Properties of multi-vesicular release from mouse rod photoreceptors support transmission of single photon responses
Vision under starlight requires rod photoreceptors transduce and transmit single photon responses to the visual system. Small single photon voltage changes must therefore cause detectable reductions in glutamate release. We found that rods achieve this by employing mechanisms that enhance release regularity and its sensitivity to small voltage changes. At the resting membrane potential in darkness, mouse rods exhibit coordinated and regularly timed multivesicular release events, each consisting of ~17 vesicles and occurring 2-3 times more regularly than predicted by Poisson statistics. Hyperpolarizing rods to mimic the voltage change produced by a single photon abruptly reduced the probability of multivesicular release nearly to zero with a rebound increase at stimulus offset. Simulations of these release dynamics indicate that this regularly timed, multivesicular release promotes transmission of single photon responses to post-synaptic rod bipolar cells. Furthermore, the mechanism is efficient, requiring lower overall release rates than uniquantal release governed by Poisson statistics.
All data generated or analyzed during this study are included in the manuscript and supporting file. Source data for Fig. 5B are provided.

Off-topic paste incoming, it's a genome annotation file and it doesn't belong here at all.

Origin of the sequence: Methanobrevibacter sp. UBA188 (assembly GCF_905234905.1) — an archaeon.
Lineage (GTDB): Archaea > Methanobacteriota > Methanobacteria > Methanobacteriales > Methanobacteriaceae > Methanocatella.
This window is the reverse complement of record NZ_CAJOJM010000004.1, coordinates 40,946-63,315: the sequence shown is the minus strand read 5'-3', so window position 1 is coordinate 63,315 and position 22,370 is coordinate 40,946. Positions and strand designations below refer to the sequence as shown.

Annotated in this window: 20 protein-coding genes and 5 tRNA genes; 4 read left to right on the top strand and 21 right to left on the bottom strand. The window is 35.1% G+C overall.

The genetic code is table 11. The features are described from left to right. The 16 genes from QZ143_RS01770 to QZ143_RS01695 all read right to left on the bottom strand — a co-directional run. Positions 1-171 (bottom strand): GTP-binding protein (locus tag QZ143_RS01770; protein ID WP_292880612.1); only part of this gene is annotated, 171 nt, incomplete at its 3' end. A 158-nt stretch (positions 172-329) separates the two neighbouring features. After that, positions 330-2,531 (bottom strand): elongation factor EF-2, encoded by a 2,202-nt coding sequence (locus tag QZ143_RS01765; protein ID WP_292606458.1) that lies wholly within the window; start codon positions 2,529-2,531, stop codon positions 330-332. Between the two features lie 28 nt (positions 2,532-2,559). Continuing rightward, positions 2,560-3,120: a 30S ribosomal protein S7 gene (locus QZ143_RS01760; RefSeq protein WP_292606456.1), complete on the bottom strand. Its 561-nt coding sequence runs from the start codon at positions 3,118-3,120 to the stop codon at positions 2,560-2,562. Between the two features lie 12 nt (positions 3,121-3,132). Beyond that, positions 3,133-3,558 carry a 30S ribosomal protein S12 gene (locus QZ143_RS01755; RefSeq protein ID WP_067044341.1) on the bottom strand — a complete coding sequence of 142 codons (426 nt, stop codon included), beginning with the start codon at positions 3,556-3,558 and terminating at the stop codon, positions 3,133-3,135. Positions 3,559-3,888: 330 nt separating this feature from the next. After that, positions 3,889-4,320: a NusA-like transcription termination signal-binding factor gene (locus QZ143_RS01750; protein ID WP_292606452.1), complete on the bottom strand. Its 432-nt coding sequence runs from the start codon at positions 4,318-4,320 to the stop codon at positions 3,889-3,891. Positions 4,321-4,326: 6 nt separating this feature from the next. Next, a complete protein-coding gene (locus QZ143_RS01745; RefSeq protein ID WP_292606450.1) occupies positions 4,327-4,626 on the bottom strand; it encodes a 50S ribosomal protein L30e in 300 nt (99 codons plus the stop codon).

Article and author information
National Eye Institute (EY10542)
- Wallace B Thoreson
National Eye Institute (EY32396)
- Wallace B Thoreson
The funders had no role in study design, data collection and interpretation, or the decision to submit the work for publication.
Animal experimentation: Animal handling protocols were approved by the University of Nebraska Medical Center Institutional Animal Care and Use Committee. Mice of both sexes aged 4-12 weeks were euthanized in accordance with AVMA Guidelines for the Euthanasia of Animals by CO2 asphyxiation followed by cervical dislocation (protocol 18-077-06).
- Marla B Feller, University of California, Berkeley, United States
- Received: February 11, 2021
- Accepted: March 20, 2021
- Accepted Manuscript published: March 26, 2021 (version 1)
- Version of Record published: April 8, 2021 (version 2)
© 2021, Hays et al.
This article is distributed under the terms of the Creative Commons Attribution License permitting unrestricted use and redistribution provided that the original author and source are credited.
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